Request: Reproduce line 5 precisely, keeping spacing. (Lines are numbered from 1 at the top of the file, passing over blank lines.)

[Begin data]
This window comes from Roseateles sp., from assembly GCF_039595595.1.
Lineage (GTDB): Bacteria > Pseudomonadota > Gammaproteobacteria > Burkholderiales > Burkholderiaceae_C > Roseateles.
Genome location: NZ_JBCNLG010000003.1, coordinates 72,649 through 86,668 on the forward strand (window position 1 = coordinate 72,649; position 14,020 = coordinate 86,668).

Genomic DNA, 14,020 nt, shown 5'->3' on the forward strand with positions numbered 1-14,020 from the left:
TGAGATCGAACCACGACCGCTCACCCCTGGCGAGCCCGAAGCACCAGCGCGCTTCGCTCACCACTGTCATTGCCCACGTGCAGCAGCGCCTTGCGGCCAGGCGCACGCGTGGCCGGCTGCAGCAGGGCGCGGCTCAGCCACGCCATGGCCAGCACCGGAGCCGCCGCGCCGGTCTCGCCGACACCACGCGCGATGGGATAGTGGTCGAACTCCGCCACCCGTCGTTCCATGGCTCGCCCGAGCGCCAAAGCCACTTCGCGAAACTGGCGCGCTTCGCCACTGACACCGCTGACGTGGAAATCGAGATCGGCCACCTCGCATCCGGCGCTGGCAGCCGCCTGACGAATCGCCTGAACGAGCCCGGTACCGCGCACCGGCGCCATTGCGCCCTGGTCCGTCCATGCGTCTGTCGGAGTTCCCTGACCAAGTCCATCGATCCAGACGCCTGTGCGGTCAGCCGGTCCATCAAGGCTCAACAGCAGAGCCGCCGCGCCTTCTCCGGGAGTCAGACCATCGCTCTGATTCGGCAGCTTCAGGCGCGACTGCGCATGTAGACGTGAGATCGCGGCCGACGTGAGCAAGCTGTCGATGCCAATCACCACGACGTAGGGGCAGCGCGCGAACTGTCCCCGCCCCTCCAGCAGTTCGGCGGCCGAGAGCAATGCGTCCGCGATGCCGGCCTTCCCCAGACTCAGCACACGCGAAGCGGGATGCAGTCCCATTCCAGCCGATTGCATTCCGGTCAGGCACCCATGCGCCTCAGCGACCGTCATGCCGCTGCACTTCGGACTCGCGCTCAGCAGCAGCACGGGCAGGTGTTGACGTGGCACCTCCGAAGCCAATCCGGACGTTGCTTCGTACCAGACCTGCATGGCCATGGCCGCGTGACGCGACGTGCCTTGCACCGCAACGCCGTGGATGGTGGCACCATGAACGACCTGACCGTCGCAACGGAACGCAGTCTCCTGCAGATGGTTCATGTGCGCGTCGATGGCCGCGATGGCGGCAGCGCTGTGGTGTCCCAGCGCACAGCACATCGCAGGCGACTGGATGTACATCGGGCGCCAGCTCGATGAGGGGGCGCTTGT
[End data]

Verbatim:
TGAGATCGAACCACGACCGCTCACCCCTGGCGAGCCCGAAGCACCAGCGCGCTTCGCTCACCACTGTCATTGCCCACGTGCAGCAGCGCCTTGCGGCCAGGCGCACGCGTGGCCGGCTGCAGCAGGGCGCGGCTCAGCCACGCCATGGCCAGCACCGGAGCCGCCGCGCCGGTCTCGCCGACACCACGCGCGATGGGATAGTGGTCGAACTCCGCCACCCGTCGTTCCATGGCTCGCCCGAGCGCCAAAGCCACTTCGCGAAACTGGCGCGCTTCGCCACTGACACCGCTGACGTGGAAATCGAGATCGGCCACCTCGCATCCGGCGCTGGCAGCCGCCTGACGAATCGCCTGAACGAGCCCGGTACCGCGCACCGGCGCCATTGCGCCCTGGTCCGTCCATGCGTCTGTCGGAGTTCCCTGACCAAGTCCATCGATCCAGACGCCTGTGCGGTCAGCCGGTCCATCAAGGCTCAACAGCAGAGCCGCCGCGCCTTCTCCGGGAGTCAGACCATCGCTCTGATTCGGCAGCTTCAGGCGCGACTGCGCATGTAGACGTGAGATCGCGGCCGACGTGAGCAAGCTGTCGATGCCAATCACCACGACGTAGGGGCAGCGCGCGAACTGTCCCCGCCCCTCCAGCAGTTCGGCGGCCGAGAGCAATGCGTCCGCGATGCCGGCCTTCCCCAGACTCAGCACACGCGAAGCGGGATGCAGTCCCATTCCAGCCGATTGCATTCCGGTCAGGCACCCATGCGCCTCAGCGACCGTCATGCCGCTGCACTTCGGACTCGCGCTCAGCAGCAGCACGGGCAGGTGTTGACGTGGCACCTCCGAAGCCAATCCGGACGTTGCTTCGTACCAGACCTGCATGGCCATGGCCGCGTGACGCGACGTGCCTTGCACCGCAACGCCGTGGATGGTGGCACCATGAACGACCTGACCGTCGCAACGGAACGCAGTCTCCTGCAGATGGTTCATGTGCGCGTCGATGGCCGCGATGGCGGCAGCGCTGTGGTGTCCCAGCGCACAGCACATCGCAGGCGACTGGATGTACATCGGGCGCCAGCTCGATGAGGGGGCGCTTGT